A potential consequence of this ruling is whether the state of Texas will once again have to seek federal approval before changing voting laws, a practice known as preclearance. The practice applied to Texas and several other Southern states with a history of racial discrimination, though that changed as a consequence of the Supreme Court’s 2013 decision in Shelby County v. Holder. The state is likely to appeal the decision to the Supreme Court.

The new ruling mentions the 23rd, 26th, 27th and 35th congressional districts.  The 23rd district covers much of West Texas and the Mexican border across to San Antonio, and is currently represented by Rep. Will Hurd. The 26th district covers a suburban area north of Dallas/Fort Worth and is represented by Rep. Michael Burgess. The 27th district covers part of the Texas coast on the Gulf of Mexico, as well as the outskirts to the southwest of the capital city of Austin, and is currently represented by Rep. Blake Farenthold. The 35th district covers a stretch between San Antonio and Austin, and is represented by Rep. Lou Doggett.  Doggett is the only Democrat representing the four districts named in the ruling.  Hurd has been identified by both parties as one of the most vulnerable Republican incumbents in the 2018 election. He narrowly won a rematch with his Democratic predecessor by one point, in a district with a 68 percent Hispanic population that Hillary Clinton won by 3 in the presidential election. The court ordered the Texas legislature to redraw lines for the 23rd, 27th and 35th districts.

This is the latest in a series of legal rulings against congressional redistricting in the aftermath of the 2010 census.  Other courts have ruled against Republican gerrymandered maps in Alabama, North Carolina, Virginia and Wisconsin.

“This Texas ruling is another major legal victory for fairer maps in America,” National Democratic Redistricting Committee General Counsel Marc Elias said in a statement. “Yet again, courts have sent a clear message that unconstitutional racial gerrymandering and violations of the Voting Rights Act will not stand in the United States of America. The National Democratic Redistricting Committee will act quickly on a proactive legal strategy that will build upon these recent victories.”

Democratic Legislative Campaign Committee Executive Director Jessica Post said, “Texas Republicans illegally diluted the voices of Hispanic voters, and this ruling is an important step towards giving all Texans fair representation.”

“The Texas congressional map engineered by Republican legislators diminished the voices of specific groups of voters just to protect GOP power. This court decision, along with recent rulings in Virginia, Alabama, and Wisconsin, mark important progress in the fight to protect and enfranchise all voters and are blows against the artificial Republican majorities the GOP created at minority voters’ expense.”

“The federal court further confirmed what we’ve known all along:  Texas intentionally discriminated to disenfranchise Latino and African American voters.  This is unacceptable and that is why I led the effort at the Justice Department to challenge these maps.  But our work here is far from over,” Democratic National Committee Chairman Tom Perez said in a statement.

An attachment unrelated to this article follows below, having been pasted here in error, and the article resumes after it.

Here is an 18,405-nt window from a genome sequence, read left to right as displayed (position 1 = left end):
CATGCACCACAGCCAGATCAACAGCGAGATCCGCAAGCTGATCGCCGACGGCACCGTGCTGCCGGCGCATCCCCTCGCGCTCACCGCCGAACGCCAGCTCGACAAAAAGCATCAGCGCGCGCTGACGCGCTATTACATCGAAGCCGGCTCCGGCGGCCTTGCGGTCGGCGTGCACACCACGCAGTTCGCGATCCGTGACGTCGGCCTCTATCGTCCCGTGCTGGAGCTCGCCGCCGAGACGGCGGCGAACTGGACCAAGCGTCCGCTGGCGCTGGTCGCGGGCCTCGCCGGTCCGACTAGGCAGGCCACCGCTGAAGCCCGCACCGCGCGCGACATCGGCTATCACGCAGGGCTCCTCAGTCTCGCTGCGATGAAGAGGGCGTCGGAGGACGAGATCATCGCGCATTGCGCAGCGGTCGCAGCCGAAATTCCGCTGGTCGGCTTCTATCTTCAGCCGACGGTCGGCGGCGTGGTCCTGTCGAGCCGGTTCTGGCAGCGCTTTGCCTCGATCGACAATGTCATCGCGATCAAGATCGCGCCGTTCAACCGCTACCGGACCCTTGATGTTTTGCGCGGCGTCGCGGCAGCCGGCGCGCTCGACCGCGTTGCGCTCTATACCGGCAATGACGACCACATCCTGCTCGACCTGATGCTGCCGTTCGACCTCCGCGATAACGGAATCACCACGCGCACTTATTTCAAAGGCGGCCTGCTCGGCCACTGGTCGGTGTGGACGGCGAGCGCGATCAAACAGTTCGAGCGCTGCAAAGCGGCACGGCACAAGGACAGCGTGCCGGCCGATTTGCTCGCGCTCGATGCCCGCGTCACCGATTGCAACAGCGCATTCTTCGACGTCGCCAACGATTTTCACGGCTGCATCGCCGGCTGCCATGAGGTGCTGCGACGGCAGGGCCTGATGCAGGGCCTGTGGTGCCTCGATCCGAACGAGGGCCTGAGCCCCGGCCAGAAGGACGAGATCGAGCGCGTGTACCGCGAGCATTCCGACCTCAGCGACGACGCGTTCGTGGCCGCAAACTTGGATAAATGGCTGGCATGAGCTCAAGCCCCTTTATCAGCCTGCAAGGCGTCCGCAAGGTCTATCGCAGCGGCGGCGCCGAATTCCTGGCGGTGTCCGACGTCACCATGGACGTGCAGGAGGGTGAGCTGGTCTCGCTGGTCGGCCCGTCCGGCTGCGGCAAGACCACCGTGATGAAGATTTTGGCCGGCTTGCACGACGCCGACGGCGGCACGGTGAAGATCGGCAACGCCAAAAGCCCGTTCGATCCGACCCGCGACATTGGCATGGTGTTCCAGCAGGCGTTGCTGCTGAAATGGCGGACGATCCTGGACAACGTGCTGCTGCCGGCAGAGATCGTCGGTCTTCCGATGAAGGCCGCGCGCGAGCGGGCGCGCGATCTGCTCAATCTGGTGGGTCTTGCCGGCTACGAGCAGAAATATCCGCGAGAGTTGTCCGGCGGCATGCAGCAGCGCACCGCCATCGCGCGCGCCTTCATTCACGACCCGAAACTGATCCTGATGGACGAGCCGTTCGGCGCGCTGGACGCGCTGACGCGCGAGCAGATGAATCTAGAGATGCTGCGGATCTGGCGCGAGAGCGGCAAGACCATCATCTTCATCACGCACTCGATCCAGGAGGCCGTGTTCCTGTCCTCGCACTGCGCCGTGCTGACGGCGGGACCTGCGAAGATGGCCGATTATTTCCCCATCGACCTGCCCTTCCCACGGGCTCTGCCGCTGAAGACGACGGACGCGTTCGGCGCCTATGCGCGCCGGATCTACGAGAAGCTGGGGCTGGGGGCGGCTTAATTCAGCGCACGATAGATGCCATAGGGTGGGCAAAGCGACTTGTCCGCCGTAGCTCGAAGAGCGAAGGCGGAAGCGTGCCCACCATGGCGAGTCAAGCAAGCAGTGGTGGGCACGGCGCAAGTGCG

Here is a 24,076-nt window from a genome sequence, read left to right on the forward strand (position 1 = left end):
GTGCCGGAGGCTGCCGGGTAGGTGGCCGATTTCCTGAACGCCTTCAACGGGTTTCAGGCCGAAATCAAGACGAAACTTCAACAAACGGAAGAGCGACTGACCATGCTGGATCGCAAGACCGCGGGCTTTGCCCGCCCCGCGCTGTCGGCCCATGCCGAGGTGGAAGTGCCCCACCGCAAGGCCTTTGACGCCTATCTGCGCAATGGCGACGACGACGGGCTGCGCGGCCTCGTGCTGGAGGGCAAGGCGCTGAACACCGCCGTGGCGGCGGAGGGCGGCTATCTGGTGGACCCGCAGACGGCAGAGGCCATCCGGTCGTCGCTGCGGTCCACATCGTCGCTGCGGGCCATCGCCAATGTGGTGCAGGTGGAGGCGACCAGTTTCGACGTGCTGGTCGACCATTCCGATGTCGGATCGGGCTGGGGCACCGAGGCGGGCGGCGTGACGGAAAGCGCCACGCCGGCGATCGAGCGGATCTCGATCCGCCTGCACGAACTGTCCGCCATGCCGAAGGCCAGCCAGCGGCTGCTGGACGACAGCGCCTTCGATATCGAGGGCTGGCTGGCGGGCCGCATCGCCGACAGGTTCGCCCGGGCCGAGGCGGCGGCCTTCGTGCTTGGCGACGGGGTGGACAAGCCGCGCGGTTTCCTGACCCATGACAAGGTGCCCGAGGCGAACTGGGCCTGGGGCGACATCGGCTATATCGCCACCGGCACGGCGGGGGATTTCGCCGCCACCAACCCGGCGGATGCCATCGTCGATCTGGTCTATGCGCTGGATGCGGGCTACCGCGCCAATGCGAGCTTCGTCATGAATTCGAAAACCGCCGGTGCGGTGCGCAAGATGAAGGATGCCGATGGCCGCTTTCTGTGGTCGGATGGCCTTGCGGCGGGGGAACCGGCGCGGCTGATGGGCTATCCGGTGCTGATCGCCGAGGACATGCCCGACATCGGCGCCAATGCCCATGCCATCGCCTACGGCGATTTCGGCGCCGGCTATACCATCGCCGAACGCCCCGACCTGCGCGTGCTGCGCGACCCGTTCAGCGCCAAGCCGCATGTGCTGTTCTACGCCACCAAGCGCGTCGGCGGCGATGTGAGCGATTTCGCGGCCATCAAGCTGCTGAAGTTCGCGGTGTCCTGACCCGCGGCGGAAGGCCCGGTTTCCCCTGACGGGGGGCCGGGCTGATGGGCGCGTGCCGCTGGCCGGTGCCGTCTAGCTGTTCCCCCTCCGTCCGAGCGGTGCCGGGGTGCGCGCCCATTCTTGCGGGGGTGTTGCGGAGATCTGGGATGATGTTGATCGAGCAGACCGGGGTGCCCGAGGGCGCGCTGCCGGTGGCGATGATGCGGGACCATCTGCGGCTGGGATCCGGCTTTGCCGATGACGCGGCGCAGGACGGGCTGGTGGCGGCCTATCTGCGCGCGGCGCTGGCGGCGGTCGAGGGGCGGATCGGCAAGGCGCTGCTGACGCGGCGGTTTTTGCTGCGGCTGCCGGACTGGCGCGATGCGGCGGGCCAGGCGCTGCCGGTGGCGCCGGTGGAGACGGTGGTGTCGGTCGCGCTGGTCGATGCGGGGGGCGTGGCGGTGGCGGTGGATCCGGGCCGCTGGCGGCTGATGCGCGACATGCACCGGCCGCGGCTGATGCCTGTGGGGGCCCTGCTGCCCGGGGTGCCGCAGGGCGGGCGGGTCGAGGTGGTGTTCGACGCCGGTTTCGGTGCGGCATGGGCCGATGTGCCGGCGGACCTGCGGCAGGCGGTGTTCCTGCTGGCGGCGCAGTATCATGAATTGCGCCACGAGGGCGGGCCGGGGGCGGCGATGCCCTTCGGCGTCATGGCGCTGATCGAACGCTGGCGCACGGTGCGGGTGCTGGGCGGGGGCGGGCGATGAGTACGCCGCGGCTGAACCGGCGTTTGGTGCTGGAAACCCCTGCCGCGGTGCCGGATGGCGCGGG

“Republicans have ensured that the dark days of discrimination in Texas continue to loom, but the sun will soon shine. In time, justice prevails,” Texas Democratic Party Chairman Gilberto Hinojosa said.

No statements on the court ruling have been released by the Republican Legislative Campaign Committee, the Republican National Committee, or the Texas Republican Party.

UPDATE: Read this analysis of the case from Election Law Blog’s Rick Hasen. He calls the ruling “a major victory for voting rights plaintiffs,” and notes there is a real question of whether or not Texas will be subject to Section 5 preclearance for as long as ten years.

Democratic Attorneys General Oppose Trump Clean Water Executive Order

While much of the focus on the Democratic legal opposition to the Trump White House has focused on the travel ban, a new front has opened up: Trump’s executive order loosening Obama-era clean water regulations.

New York Attorney General (and long-time Trump nemesis) Eric Schneiderman announced a coalition of attorneys general from New York, the District of Columbia, Hawaii, Massachusetts, Oregon and Vermont that would oppose this new executive order.  The coalition issued this statement:

“We strongly oppose President Trump’s action today that undermines Clean Water Act protections and the public health and environment of our states.

The President’s order runs counter to the Clean Water Act’s, and the EPA’s, very purpose: achieving clean water. The Clean Water Rule is a measured, reasonable, and lawful application of sound and uncontroverted science to protect our nation’s upstream source waters. We rely on these waters to ensure clean drinking water, recreation, and viable commercial fishing and navigation. Abandoning the Clean Water Rule will allow uncontrolled pollution of these critical water resources. It could also harm the competitiveness of our state economies by forcing us to spend more to clean up the pollution of deregulated waters coming from upstream states that refuse to control such pollution.

Clean water is essential to life — and the people of our states and the nation deserve the basic protections established by the Clean Water Rule, to ensure that the benefits of clean water are shared equally, regardless of state lines.

We won’t hesitate to protect our people and our environment—including by aggressively opposing in court President Trump’s actions that ignore both the law and the public’s paramount need for clean water.”